Kristen Wiig has had confirmed plans for Saturday night for the past seven years, but will her long-running reservation in New York soon be coming to an end?
Having made the transition from sketch series ensemble player to bona fide movie star with last spring’s “Bridesmaids,” speculation about Ms. Wiig’s future on “Saturday Night Live” has swirled for the past year. According to the Hollywood Reporter, a report last week even said that she and co-stars Andy Samberg and Jason Sudeikis, who also have made the transition to film, will be leaving at the end of this season.
When Mr. Baldwin asserted that she’d be leaving this year, Ms. Wiig answered, “I don’t know,” though she did acknowledge that her contract was expiring, adding, “Well, everyone has to leave.” Still, the idea of leaving the show behind left her quite sad.
“I will say that when I do leave it’s not because I’m sick of it and not because I see something better or anything like that,” she said. “It’s just that it’s time. When I do leave, it will be the hardest thing. I mean, you know. You’re there for a week and on Saturday night you’re sad because you leave these people.”
Ms. Wiig continued, talking about the helter-skelter, rushed nature of the show and the closeness it fosters between cast members.
“Being surrounded by creative people and knowing that you’re all in it together, and you’re putting on a show, you’re all pushing this huge boulder together - every Saturday you do something that you’re scared to do - I think I will miss that feeling,” she added.
But it wasn’t all looking backward when it came to the famed comedy institution; Ms. Wiig also discussed how being on the show helped her carve out her highly unique niche.
“That, I have to say, one of the greatest gifts that I’ve gotten from ‘SNL’ is getting out of my comfort zone,” she offered. “I realized, and I think Lorne [Michaels] realized probably the first handful of years that I was there, most of my characters were ladies in their 40s with short hair and weird sweaters, that no one wanted at their dinner party. The good thing about being at ‘SNL,’ for me creatively, is to think, ‘OK, I’m comfortable enough. I really want to try something that’s not something that I normally do.’”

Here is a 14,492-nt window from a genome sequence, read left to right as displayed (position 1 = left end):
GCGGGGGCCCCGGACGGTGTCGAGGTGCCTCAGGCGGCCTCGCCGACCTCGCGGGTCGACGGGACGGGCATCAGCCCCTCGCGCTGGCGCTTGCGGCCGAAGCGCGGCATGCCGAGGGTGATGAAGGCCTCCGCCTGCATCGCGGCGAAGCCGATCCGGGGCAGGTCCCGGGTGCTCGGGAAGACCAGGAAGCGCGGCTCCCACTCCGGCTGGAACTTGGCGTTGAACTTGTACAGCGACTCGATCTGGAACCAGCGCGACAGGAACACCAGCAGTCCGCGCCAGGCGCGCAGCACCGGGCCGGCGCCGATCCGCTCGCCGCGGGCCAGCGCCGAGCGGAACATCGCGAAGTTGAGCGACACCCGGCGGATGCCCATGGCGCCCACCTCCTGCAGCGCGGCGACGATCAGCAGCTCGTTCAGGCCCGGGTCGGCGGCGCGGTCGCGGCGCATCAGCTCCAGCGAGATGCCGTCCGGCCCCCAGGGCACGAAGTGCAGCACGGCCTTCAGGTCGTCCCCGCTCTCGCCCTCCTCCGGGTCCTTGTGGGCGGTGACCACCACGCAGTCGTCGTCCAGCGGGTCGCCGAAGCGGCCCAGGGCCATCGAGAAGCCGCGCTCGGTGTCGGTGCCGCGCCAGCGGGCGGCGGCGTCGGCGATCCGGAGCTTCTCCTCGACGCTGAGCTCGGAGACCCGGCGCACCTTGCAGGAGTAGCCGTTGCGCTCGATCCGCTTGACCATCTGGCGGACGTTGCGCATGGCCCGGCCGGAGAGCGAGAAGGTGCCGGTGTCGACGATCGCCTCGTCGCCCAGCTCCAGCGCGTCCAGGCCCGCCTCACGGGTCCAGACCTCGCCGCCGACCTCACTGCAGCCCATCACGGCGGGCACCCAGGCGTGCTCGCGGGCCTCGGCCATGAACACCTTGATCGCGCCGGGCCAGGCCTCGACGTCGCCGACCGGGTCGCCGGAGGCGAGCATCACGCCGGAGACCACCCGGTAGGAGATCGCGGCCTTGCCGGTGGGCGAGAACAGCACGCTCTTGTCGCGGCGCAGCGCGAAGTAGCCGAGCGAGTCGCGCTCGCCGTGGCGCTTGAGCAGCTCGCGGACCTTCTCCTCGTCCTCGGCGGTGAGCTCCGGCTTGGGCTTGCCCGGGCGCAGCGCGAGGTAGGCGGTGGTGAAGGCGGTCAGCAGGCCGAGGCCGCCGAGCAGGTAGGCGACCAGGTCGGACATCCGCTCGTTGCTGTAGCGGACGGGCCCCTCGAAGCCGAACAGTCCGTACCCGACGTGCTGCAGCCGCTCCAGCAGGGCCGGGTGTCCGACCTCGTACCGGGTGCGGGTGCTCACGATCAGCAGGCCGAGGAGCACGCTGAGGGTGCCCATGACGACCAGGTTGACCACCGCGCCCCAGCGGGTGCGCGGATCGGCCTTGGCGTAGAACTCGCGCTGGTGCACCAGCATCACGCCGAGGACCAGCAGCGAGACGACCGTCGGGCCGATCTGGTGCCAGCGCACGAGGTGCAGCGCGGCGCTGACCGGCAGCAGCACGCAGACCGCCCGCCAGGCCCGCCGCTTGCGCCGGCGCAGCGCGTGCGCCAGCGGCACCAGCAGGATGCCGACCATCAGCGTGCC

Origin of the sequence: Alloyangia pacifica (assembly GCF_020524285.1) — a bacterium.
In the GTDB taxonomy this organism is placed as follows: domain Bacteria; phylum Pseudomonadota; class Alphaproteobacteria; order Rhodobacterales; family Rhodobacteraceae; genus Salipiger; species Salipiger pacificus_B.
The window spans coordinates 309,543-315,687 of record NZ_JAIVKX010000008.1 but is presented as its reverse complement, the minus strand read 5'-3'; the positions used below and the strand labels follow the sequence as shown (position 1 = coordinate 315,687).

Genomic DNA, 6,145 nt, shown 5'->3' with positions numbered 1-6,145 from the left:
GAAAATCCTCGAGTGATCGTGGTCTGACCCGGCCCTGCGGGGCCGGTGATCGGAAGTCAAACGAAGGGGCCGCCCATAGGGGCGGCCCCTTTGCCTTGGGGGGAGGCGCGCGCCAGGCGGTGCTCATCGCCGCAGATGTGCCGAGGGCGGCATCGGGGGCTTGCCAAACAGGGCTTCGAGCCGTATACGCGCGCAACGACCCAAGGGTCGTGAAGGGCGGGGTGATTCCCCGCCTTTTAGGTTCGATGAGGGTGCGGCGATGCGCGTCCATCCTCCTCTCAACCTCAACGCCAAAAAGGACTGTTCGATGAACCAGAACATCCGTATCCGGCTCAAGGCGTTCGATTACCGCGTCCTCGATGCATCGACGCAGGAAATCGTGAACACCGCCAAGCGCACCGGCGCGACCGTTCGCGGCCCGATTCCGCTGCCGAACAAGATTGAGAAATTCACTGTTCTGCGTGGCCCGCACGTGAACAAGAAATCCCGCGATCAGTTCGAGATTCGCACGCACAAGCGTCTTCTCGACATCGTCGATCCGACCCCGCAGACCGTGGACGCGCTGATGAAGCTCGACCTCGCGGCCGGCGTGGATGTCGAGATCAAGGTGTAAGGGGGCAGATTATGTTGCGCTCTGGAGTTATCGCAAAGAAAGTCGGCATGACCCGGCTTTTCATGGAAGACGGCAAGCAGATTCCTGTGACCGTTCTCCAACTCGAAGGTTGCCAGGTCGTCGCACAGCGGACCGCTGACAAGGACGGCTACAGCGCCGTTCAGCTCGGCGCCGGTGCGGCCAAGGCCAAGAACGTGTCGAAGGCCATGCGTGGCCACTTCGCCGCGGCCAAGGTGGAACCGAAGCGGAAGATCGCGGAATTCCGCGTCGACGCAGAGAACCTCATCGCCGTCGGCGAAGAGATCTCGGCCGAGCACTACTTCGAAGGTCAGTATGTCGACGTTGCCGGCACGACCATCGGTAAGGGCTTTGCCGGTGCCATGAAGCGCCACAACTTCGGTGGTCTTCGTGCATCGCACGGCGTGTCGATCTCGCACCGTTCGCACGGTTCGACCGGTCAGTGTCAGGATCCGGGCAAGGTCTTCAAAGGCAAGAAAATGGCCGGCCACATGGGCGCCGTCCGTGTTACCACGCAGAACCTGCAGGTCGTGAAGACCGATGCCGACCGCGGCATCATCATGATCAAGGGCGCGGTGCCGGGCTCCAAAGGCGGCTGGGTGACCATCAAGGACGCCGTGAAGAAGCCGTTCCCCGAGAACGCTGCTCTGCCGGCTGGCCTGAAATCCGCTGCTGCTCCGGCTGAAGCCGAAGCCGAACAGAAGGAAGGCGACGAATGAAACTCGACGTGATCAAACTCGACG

As for her future beyond “SNL,” Ms. Wiig spoke about “Imogene,” which she wrote and will co-star in with Annette Bening, and some more dramatic projects she wants to pursue. She’s also in talks to co-star with Ben Stiller in “The Secret Life of Walter Mitty” and will co-star with Robert De Niro in “The Comedian.”
NBC News president explains edited 911 call
Last week, NBC News formally apologized for airing an edited recording of the 911 call George Zimmerman made before shooting Trayvon Martin - but did not reveal why the call had been revised. On Sunday, NBC News President Steve Capus gave Reuters a more detailed explanation, clarifying that airing the edited recording was “a mistake” rather than “a deliberate act to misrepresent the phone call,” Entertainment Weekly reports.
NBC’s “Today” show aired a version of the call that suggested Mr. Zimmerman told police, without being prompted, that Martin was black. The unedited recording reveals that Mr. Zimmerman gave this information while answering a dispatcher’s question.
Mr. Capus confirmed that a single producer was responsible for editing the call. Though various other NBC News staffers - including script editors and senior broadcast producers - heard the recording, they were not aware that it had been edited. NBC’s internal investigation of the matter concluded that the producer simply had edited the call for length - the misleading nature of that edit was inadvertent.
Sources told Reuters that the producer in question was fired on April 5. Mr. Capus did not describe the network’s disciplinary actions, though he did confirm that “several people” involved had been disciplined.View Entire Story
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